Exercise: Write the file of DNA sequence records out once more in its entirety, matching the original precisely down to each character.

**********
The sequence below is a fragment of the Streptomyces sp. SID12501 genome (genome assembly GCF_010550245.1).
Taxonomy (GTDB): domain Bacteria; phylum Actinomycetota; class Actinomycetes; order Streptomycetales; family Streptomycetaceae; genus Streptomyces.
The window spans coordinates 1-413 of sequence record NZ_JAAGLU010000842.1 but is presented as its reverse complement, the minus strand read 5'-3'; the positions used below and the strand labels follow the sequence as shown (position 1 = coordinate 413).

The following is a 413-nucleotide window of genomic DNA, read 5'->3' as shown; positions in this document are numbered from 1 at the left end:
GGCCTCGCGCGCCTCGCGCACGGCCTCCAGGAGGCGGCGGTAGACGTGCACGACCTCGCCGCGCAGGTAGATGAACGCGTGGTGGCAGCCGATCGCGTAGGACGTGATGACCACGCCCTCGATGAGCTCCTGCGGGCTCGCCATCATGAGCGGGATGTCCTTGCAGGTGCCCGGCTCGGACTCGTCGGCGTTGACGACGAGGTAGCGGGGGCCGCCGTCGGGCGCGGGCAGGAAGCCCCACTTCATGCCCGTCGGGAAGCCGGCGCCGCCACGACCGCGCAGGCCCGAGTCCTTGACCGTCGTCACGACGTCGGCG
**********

The sequence below is a fragment of the Streptomyces sp. SID12501 genome (genome assembly GCF_010550245.1).
Taxonomy (GTDB): domain Bacteria; phylum Actinomycetota; class Actinomycetes; order Streptomycetales; family Streptomycetaceae; genus Streptomyces.
The window spans coordinates 1-413 of sequence record NZ_JAAGLU010000842.1 but is presented as its reverse complement, the minus strand read 5'-3'; the positions used below and the strand labels follow the sequence as shown (position 1 = coordinate 413).

The following is a 413-nucleotide window of genomic DNA, read 5'->3' as shown; positions in this document are numbered from 1 at the left end:
GGCCTCGCGCGCCTCGCGCACGGCCTCCAGGAGGCGGCGGTAGACGTGCACGACCTCGCCGCGCAGGTAGATGAACGCGTGGTGGCAGCCGATCGCGTAGGACGTGATGACCACGCCCTCGATGAGCTCCTGCGGGCTCGCCATCATGAGCGGGATGTCCTTGCAGGTGCCCGGCTCGGACTCGTCGGCGTTGACGACGAGGTAGCGGGGGCCGCCGTCGGGCGCGGGCAGGAAGCCCCACTTCATGCCCGTCGGGAAGCCGGCGCCGCCACGACCGCGCAGGCCCGAGTCCTTGACCGTCGTCACGACGTCGGCG